A Potent “Bad Jews” at Long Wharf
by Tom Holehan
You don’t have to be Jewish to appreciate “Bad Jews”, the corrosively funny off-Broadway hit currently packing them in at the Long Wharf Theatre.This bold and audacious new play by Joshua Harmon has immediately kicked Long Wharf’s previously less-than-special 50th anniversary season into high gear. It is already the best theatre I’ve seen this season and, lucky you, it’s already been extended in New Haven through March 29. Make tracks.
On the eve of sitting Shiva for their beloved grandfather, Jonah (Max Michael Miller) and cousin Daphna (Keilly McQuail, sensational) unite for an uneasy reunion made more so when Jonah’s older brother Liam (Michael Steinmetz) arrives on the scene with his blond shiksa girlfriend, Melody (Christy Escobar). Liam, a self-proclaimed atheist, has always locked horns with Daphna who wears her religion like a badge of honor and whom Liam refers to as “Super Jew”. The clash deepens when Daphna insists that she be given a symbolic piece of jewelry that belonged to their grandfather, a piece that Liam currently has in his possession. Issues of faith and family come to a head with some of the most explosive verbal dynamics heard in a drama since Edward Albee’s “Who’s Afraid of Virginia Woolf?”
Although Harmon has written a quartet of roles that any actor would hock his or her prized puppy to play, the role of Daphna has to be one that will be coveted by any actress worth her Equity card for years to come. The passion that burns inside Daphna is palpable and she repels and attracts in equal measure. She is a character who clearly doesn’t want to waste a moment of precious life and in the hands of the amazing Keilly McQuail, it turns out to be the performance of the season. I can't imagine I'll have the pleasure of witnessing a better actor this year inhabiting a role quite like McQuail does in "Bad Jews". She is thoroughly mesmerizing.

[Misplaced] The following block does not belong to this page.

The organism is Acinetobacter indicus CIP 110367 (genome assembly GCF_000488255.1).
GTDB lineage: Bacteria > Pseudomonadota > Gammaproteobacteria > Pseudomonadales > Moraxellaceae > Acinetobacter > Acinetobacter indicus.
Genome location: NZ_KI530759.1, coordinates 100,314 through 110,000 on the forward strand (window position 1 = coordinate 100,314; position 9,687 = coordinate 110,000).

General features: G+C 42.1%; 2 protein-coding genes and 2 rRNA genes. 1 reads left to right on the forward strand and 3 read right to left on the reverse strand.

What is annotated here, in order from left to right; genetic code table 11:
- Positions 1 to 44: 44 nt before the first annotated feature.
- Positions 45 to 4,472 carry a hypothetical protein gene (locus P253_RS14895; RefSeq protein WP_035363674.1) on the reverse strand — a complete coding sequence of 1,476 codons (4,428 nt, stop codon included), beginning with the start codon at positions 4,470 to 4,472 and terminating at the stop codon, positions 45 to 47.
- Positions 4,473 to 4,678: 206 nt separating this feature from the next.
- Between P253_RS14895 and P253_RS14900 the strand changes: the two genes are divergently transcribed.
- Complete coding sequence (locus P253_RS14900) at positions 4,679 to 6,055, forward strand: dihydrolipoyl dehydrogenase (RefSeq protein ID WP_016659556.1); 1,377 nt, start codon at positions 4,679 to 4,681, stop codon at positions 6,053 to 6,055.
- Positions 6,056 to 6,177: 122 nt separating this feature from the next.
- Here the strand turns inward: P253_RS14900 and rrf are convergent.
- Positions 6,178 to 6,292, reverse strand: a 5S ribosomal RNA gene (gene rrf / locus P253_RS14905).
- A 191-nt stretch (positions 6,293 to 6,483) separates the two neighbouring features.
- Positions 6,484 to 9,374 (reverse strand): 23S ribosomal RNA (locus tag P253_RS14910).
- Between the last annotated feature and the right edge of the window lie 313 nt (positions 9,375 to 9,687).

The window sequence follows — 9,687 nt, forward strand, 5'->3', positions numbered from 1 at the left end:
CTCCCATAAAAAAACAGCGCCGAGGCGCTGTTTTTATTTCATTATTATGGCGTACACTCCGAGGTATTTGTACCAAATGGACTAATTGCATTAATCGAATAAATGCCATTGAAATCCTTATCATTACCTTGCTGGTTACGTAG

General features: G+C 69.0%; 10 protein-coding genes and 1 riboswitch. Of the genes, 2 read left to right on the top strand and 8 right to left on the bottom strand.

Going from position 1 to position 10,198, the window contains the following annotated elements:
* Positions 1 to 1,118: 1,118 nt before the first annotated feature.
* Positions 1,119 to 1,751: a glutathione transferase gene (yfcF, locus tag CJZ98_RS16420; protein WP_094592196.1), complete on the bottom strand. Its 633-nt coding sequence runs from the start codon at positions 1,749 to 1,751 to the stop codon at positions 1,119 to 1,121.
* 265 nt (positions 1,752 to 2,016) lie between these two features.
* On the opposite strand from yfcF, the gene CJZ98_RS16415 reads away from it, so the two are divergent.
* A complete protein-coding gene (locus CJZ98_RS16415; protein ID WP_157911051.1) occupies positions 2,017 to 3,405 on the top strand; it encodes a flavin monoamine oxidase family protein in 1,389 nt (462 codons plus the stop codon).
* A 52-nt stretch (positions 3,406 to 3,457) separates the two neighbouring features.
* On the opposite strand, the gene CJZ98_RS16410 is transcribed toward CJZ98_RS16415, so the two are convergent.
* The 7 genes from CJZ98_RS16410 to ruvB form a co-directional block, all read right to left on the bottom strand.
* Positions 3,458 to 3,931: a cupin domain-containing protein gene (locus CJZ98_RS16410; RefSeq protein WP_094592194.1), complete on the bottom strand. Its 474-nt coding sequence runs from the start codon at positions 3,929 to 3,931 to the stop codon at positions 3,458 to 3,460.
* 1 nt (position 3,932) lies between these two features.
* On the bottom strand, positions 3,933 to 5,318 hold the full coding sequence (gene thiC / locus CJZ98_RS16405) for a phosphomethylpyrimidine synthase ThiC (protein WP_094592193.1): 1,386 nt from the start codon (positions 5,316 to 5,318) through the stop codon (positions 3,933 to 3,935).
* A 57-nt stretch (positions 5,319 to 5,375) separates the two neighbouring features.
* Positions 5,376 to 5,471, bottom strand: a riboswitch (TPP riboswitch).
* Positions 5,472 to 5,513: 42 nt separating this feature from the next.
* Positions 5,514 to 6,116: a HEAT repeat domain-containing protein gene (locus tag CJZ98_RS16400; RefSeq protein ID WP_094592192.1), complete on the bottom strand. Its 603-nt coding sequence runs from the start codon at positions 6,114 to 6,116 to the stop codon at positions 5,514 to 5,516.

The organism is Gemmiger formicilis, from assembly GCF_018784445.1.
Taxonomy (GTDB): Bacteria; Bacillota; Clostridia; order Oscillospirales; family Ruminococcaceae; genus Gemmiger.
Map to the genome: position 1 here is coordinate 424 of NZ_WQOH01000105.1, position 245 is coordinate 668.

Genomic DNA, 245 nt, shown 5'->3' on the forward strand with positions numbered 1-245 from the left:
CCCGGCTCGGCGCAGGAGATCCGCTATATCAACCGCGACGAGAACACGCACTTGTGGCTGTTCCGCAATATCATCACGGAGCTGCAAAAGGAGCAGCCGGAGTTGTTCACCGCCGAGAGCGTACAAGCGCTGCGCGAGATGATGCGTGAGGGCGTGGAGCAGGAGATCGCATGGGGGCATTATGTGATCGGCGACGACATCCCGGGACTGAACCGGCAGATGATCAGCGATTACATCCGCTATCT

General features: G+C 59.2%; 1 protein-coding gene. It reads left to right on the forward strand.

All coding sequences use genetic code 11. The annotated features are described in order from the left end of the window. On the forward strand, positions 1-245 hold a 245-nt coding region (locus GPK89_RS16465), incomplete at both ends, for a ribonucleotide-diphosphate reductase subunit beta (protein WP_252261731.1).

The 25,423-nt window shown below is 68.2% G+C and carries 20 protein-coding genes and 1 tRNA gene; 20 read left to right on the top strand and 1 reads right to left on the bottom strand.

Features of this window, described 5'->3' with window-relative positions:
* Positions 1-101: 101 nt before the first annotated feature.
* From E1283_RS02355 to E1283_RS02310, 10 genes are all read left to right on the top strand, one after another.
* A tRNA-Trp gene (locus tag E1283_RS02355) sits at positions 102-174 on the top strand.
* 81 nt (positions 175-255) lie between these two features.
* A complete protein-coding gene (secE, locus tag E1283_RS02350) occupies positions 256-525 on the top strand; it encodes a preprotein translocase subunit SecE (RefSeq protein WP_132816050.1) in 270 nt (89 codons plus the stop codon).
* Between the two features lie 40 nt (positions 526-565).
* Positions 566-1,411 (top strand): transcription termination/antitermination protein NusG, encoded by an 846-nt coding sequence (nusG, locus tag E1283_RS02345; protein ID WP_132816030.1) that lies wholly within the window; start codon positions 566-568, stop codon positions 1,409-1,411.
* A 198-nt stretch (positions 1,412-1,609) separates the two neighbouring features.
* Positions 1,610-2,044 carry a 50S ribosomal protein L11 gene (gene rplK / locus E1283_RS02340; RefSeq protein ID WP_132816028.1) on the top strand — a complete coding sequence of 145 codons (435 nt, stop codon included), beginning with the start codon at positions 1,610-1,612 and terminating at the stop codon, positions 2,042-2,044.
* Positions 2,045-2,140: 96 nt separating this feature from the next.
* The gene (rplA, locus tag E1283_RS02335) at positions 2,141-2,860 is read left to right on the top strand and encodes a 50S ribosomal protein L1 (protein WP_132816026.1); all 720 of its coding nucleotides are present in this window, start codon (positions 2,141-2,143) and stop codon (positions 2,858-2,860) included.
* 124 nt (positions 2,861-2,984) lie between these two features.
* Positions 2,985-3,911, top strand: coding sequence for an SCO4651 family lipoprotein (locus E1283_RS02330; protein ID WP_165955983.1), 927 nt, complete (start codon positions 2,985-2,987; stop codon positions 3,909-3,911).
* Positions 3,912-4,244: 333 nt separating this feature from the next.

But this is still an acting ensemble of equals. Steinmetz, who understudied both male roles in the New York production, is terrific as Liam, a man who believes he has compromised for all the right reasons and whose showdown with Daphna brings explosive theatrical fireworks to Long Wharf’s intimate stage. As his WASP girlfriend, Escobar is touching and funny, no more so than late in the play when, at the request of Daphna, she sings a selection from “Porgy and Bess”. Miller’s passive performance perfectly captures the conflicted nature Jonah feels caught between two verbal tyrants. His final moments in the play, however, (which no one should reveal) are as poignant and quietly potent a climax as you are apt to see on any stage this year.
Antje Ellermann’s smart Upper West Side apartment setting traps the foursome between its pull-out sofa and blow-up mattresses. Under Oliver Butler’s knowing direction, the obstacles work extremely well in provoking the claustrophobia the characters slowly begin to feel. There is some brief stage violence by fight director Tim Acito late in the play that wasn’t overly convincing at the performance I caught, but this is a minor quibble to be sure. “Bad Jews” is still, without reservations, must-see viewing.
“Bad Jews” continues until March 29 at the Long Wharf Theatre Stage II in New Haven. For further information or ticket reservations call the theatre box office at 203.787.4282 or visit: www.longwharf.org.
Tom Holehan is one of the original founders of the Connecticut Critics Circle, a frequent contributor to WPKN Radio’s “State of the Arts” program and Artistic Director of Stratford’s Square One Theatre Company. He welcomes comments at: email@example.com. His reviews and other theatre information can be found on the Connecticut Critics Circle website: www.ctcritics.org.